Digital Humanities prepares graduates for a broad range of careers. Students are given opportunities for flexible learning and project-based study. This allows you to develop transferable skills that are invaluable for critically engaging with our contemporary world. Studying Digital Humanities at the ANU provides you with the opportunity to engage with cutting-edge technologies and tools and to acquire crucial digital literacy skills.
This course combines lecture, seminar, and hands-on activities. This offering is co-sponsored by the Electronic Literature Organization.
Consider this offering to build on: Scholarscapes, Augmented Dissemination via Digital Methods. The course offers an introduction to the theory and practice of using Geographical Information Systems GIS in the digital humanities.
The types of sources that we will cover include maps, texts and tabular data. The potential for using images and multimedia material will also be discussed. We do not assume any familiarity with Humanities coursework although a good level of general competence with computers is helpful. Some advance reading may help.
Additionally, if you have your own data that you would like to use in GIS and use then please bring it along as the final sessions of the course will allow you to work with you own data if you so wish.
Consider this offering to build on, or be built Humanities coursework by: An Introduction; Text Mapping as Modelling. Consider this offering in complement with: Computer-Assisted Analysis of Literary Texts; and more!
Digital images are a container for much of the information content in the Web-based delivery of images, books, newspapers, manuscripts, maps, scrolls, single sheet collections, and archival materials. To give scholars an unprecedented level of uniform and rich access to image-based resources hosted around the world, To define a set of common application programming interfaces that support interoperability between image repositories, and To develop, cultivate and document shared technologies, such as image servers and web clients, that provide a world-class user experience in viewing, comparing, manipulating and annotating images.
This course will introduce students to the basic concepts and technologies that make IIIF possible, allowing for guided, hands-on experience in installing servers and clients that support IIIF, and utilizing the advanced functionality that IIIF provides for interactive image-based research, such as annotation.
Introduction to APIs will open with the basics of Python, a scripting language widely used in industry and the academy because of its human readability. We will proceed to the fundamentals of working with Application Programming Interfaces APIsthe most common way to programatically access webbased services and data.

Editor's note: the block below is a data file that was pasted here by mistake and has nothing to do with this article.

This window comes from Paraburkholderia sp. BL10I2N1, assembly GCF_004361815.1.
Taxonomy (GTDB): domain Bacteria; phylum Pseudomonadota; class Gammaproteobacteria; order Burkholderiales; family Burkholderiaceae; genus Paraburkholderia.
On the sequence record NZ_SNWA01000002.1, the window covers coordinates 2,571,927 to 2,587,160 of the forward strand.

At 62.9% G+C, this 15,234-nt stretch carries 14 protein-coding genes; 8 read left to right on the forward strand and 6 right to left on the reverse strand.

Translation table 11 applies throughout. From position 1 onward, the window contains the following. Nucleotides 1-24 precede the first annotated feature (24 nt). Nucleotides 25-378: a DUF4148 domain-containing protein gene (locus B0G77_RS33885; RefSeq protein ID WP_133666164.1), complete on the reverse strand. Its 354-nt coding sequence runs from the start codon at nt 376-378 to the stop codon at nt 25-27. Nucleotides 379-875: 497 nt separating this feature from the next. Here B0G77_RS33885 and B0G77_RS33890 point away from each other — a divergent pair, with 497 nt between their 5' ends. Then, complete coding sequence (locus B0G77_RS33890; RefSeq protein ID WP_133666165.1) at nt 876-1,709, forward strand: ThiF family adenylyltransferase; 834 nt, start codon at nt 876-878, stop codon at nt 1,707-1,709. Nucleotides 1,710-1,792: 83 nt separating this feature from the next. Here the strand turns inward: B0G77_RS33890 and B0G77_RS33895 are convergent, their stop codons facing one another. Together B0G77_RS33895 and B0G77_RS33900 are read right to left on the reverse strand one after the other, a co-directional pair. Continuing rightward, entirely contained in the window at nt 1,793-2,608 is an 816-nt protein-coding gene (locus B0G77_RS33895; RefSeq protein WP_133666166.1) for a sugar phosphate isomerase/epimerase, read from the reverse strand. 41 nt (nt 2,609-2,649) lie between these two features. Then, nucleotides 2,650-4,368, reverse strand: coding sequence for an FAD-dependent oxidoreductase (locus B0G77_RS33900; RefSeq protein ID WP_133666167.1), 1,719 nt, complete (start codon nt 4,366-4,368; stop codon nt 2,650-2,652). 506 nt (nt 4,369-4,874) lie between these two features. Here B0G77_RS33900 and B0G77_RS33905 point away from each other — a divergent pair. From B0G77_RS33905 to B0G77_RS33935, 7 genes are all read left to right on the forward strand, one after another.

The course will be useful for those interested in understanding programming concepts, developing applications, and working with data. Participants will use DH Box, a cloudbased digital humanities laboratory, for their development environment.
This is a hands-on course. Such data includes racist historical documents, ideologically laden materials, culturally controversial texts, politically charged topics, gendered works, etc.
Aimed at people who work with culturally sensitive datasets, and those who are interested in critical reflection on visualization practice, the course will combine hands-on activities and discussion. Participants will create data visualizations using R and instructor-provided stock code, and then interrogate their visualizations, identifying the extent and severity of the ethical pitfalls they inevitably contain.
By the end of the week, participants will have produced several visualizations and prepared a position statement on ethical visualization appropriate for their own cultural and disciplinary contexts. No previous knowledge in coding, R, or visualizations is required. Participants are welcome to bring their own treacherous data, or they may use sample projects provided by the instructors.
If you are unsure as to whether your data will work in this class, please feel welcome to contact the instructors in advance.
We will cover the reasons for publishing open data, how we can create open data, and how we can work with open data.To view specific requirements and coursework information, visit the current Academic Catalog: Program Requirements Note: This information is current for the academic year; however, all stated academic information is subject to change.
Non-Electronic Applications. If you have successfully submitted the application via application portal, you will need to send in the admission package (i.e. supporting documents along with the completed application form) and application fee by the specified due date.
For submission for more than one application, please submit a separate admission package for each programme.
Explore the Literature. Core Scholars Program. Core Timeline. Literature Humanities Masterpieces of Western Literature and Philosophy (originally Humanities A) has been part of the Core Curriculum of Columbia College for seventy-five years.
Specializations and courses in the arts and humanities (including fine arts, history, and philosophy) explore the historical context of creative works and teach you to review source material critically, draw connections between diverse ideas, and evaluate evidence and arguments.
Humanities are academic disciplines that study aspects of human society and culture. In the renaissance, the term contrasted with divinity and referred to what is now called classics, the main area of secular study in universities at the time.
Today, the humanities are more frequently contrasted with natural, and sometimes social, sciences as. The Albert & Pirkko Karvonen Environmental Science or Biology Bursary is intended to assist program or non-program (unclassified) students with the costs associated with tuition fees.